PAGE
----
Monday, November 9, 2009

The Children of Fort Hood

As everyone knows by now, 13 people died and 30 were injured in a mass shooting at Fort Hood last Thursday. There has been a lot of focus, quite appropriately, on the people who died and on their families. There has also been some given to those who were wounded, some quite critically. And of course there has been an inordinate amount of speculation about the alleged shooter, who, reports say, is now awake and talking in the hospital.

It is impossible to predict how any individual person will be affected by Thursday's events. Some who you might expect to be very emotionally impacted will bounce back quickly, and some who seem to be on the periphery of the incident may be profoundly affected. As the CISM personnel work to triage those traumatized by the shooting -- those who lost a loved one, those who were shot, those who knew the shooter, those who witnessed the shooting, etc. -- there is one group that is probably giving them a little pause: the children.

To my knowledge there were no children present when the shooting started on Thursday. That means no children saw the scenes of violence first hand. But that in no way means that the children at Fort Hood aren't impacted, and they are going to need a lot of support. But we all know intuitively that helping children through these moments is different than helping adults, and few early crisis interventionists have any training at all in working with kids.

CNN reports that officials at Fort Hood have called in child psychologists as well as disaster management experts. That means the impact here is big -- bigger than what their town of 60,000 can handle on their own. It is a disaster, just as surely as a building collapse in a large-ish town that killed 13 and injured 30 would be, only probably worse, or at least different, for the families.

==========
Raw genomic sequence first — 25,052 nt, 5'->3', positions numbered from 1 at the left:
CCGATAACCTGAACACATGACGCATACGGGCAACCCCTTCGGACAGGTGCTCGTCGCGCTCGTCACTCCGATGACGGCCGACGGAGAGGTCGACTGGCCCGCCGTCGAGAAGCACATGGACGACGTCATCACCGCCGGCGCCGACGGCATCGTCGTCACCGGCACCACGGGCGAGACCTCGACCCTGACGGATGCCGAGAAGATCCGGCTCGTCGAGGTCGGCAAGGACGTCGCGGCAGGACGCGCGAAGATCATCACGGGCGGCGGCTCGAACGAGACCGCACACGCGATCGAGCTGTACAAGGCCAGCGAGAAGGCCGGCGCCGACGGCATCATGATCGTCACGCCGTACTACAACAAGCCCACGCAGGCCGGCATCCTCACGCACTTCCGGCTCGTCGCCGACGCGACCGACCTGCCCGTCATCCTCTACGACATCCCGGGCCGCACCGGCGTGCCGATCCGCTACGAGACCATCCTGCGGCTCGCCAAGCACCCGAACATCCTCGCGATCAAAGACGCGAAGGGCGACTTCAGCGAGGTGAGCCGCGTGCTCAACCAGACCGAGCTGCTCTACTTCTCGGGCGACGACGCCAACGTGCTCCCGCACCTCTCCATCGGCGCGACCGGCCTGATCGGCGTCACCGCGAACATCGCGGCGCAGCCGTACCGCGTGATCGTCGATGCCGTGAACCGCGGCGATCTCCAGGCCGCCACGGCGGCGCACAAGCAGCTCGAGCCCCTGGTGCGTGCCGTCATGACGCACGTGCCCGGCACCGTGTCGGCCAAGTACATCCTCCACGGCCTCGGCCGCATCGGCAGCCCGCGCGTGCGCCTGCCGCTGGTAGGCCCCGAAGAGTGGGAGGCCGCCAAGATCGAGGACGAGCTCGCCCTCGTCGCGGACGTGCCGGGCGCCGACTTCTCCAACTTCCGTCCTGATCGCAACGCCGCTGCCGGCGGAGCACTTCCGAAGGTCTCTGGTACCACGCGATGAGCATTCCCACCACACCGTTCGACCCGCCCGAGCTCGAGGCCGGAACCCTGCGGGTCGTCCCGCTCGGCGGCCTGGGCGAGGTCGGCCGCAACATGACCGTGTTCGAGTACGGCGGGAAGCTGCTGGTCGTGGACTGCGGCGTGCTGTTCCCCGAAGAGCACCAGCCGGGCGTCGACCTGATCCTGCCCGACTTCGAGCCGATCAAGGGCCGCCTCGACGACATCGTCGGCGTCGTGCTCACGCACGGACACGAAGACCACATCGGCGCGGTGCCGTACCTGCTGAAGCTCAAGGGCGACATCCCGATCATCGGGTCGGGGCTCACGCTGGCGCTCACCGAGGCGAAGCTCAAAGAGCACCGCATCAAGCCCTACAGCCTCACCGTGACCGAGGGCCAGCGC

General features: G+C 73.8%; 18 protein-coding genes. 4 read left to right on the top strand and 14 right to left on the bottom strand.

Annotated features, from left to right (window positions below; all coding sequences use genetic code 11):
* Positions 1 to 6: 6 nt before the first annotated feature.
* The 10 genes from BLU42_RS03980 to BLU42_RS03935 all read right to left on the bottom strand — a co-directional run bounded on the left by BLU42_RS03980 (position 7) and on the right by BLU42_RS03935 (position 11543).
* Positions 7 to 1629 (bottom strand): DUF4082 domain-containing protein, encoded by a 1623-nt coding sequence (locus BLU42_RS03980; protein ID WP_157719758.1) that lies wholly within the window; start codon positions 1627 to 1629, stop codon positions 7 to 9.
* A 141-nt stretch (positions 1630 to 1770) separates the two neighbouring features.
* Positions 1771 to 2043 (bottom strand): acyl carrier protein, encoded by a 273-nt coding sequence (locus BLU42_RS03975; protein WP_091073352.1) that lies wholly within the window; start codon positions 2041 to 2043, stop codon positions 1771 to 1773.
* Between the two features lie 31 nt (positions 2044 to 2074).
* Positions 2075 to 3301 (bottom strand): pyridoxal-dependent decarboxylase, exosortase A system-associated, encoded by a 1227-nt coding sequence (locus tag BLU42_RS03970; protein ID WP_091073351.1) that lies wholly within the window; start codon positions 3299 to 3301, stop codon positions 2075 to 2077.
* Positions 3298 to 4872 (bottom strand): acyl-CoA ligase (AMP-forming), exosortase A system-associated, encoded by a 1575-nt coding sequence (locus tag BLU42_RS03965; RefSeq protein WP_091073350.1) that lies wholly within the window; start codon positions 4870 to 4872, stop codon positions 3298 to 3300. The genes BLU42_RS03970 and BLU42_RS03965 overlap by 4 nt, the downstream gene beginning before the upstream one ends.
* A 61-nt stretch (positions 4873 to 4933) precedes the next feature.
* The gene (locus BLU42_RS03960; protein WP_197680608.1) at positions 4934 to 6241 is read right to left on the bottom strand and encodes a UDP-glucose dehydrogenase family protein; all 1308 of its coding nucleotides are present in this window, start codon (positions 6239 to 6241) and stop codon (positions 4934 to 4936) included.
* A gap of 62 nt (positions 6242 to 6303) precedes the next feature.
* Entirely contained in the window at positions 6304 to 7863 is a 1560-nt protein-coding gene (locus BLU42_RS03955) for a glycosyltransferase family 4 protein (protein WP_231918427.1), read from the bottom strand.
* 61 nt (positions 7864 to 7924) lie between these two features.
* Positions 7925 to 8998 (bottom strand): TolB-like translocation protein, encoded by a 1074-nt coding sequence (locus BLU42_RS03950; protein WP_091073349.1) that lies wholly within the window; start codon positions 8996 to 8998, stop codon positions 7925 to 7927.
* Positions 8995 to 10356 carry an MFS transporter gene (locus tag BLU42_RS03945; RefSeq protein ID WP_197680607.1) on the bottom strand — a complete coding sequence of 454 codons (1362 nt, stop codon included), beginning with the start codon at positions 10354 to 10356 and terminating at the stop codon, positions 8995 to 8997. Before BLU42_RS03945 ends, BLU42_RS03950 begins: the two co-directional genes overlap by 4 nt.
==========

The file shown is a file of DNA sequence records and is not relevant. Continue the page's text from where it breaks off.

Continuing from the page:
So why are the children impacted? There are numerous factors. First, these kids were on lockdown for several hours on Thursday. During that time, they did not know what was going on, where their parents were, if anyone in their family had been injured, or when they would see them again. If they looked out the window they saw what amounted to a live military operation going on outside of their schools, and for all they knew the "bad guy" was coming for them next.

Some of these children, of course, lost a parent in the shooting or have a parent who was injured. If not, they almost certainly have a neighbor or friend who was impacted. They went to school on Thursday morning believing that they were OK in school and their parents were OK at work, and came home knowing that very well might not be true at any given moment.

I've often said that trauma violates our world view. For these kids, that is doubly true. All of us need to believe that the world is generally a safe place, and this incident took away that belief from these children. But it also took away something else. It took away their visceral understanding that soldiers -- parents -- who are stateside are safe, and that danger lies in the war zone. A big part of how they can cope with having parents who put themselves in harm's way for a living is by telling themselves that the fact that they come home means they are OK. Now, 13 people who were stateside, who were home, are not coming home any more.

So what do we do for these kids? That depends, of course, on what they need. I suspect the days, weeks and months ahead will hold a lot of crayons and paper, a lot of tissues, and a lot of nightmares for some of these kids. Watching parents ship out is going to be really hard. Watching them come home is going to be surreal. So while we're honoring the dead and thanking our troops, particularly during Wednesday's Veteran's Day celebration, let's take a moment to remember their kids, and to thank them for all they give up in service to our country, too.


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Naomi Zikmund-Fisher
is a clinical social worker, former school Principal and a Crisis Consultant for schools and community organizations. You can learn more about her at
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